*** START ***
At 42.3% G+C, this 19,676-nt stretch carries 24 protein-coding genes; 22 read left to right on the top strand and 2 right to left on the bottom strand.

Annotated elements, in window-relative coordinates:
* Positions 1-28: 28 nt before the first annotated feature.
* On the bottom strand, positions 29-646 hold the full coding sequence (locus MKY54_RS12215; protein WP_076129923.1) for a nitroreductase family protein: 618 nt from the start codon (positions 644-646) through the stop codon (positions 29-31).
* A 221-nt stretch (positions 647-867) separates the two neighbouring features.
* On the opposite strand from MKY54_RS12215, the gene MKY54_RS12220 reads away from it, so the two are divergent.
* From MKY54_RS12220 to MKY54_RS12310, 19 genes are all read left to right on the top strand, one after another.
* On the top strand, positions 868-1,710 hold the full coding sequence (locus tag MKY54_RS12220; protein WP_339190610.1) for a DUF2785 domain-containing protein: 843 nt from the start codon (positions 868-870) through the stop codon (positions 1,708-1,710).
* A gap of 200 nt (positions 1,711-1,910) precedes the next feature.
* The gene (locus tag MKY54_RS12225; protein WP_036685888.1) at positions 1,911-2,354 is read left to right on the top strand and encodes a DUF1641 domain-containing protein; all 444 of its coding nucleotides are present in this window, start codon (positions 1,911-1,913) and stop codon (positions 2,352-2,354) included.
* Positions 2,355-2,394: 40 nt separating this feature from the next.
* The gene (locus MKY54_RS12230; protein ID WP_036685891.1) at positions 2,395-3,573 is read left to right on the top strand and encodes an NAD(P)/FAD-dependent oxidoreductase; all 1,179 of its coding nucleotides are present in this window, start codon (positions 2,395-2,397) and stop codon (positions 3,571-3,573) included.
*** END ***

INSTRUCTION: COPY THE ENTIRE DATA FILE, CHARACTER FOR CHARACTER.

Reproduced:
At 42.3% G+C, this 19,676-nt stretch carries 24 protein-coding genes; 22 read left to right on the top strand and 2 right to left on the bottom strand.

Annotated elements, in window-relative coordinates:
* Positions 1-28: 28 nt before the first annotated feature.
* On the bottom strand, positions 29-646 hold the full coding sequence (locus MKY54_RS12215; protein WP_076129923.1) for a nitroreductase family protein: 618 nt from the start codon (positions 644-646) through the stop codon (positions 29-31).
* A 221-nt stretch (positions 647-867) separates the two neighbouring features.
* On the opposite strand from MKY54_RS12215, the gene MKY54_RS12220 reads away from it, so the two are divergent.
* From MKY54_RS12220 to MKY54_RS12310, 19 genes are all read left to right on the top strand, one after another.
* On the top strand, positions 868-1,710 hold the full coding sequence (locus tag MKY54_RS12220; protein WP_339190610.1) for a DUF2785 domain-containing protein: 843 nt from the start codon (positions 868-870) through the stop codon (positions 1,708-1,710).
* A gap of 200 nt (positions 1,711-1,910) precedes the next feature.
* The gene (locus tag MKY54_RS12225; protein WP_036685888.1) at positions 1,911-2,354 is read left to right on the top strand and encodes a DUF1641 domain-containing protein; all 444 of its coding nucleotides are present in this window, start codon (positions 1,911-1,913) and stop codon (positions 2,352-2,354) included.
* Positions 2,355-2,394: 40 nt separating this feature from the next.
* The gene (locus MKY54_RS12230; protein ID WP_036685891.1) at positions 2,395-3,573 is read left to right on the top strand and encodes an NAD(P)/FAD-dependent oxidoreductase; all 1,179 of its coding nucleotides are present in this window, start codon (positions 2,395-2,397) and stop codon (positions 3,571-3,573) included.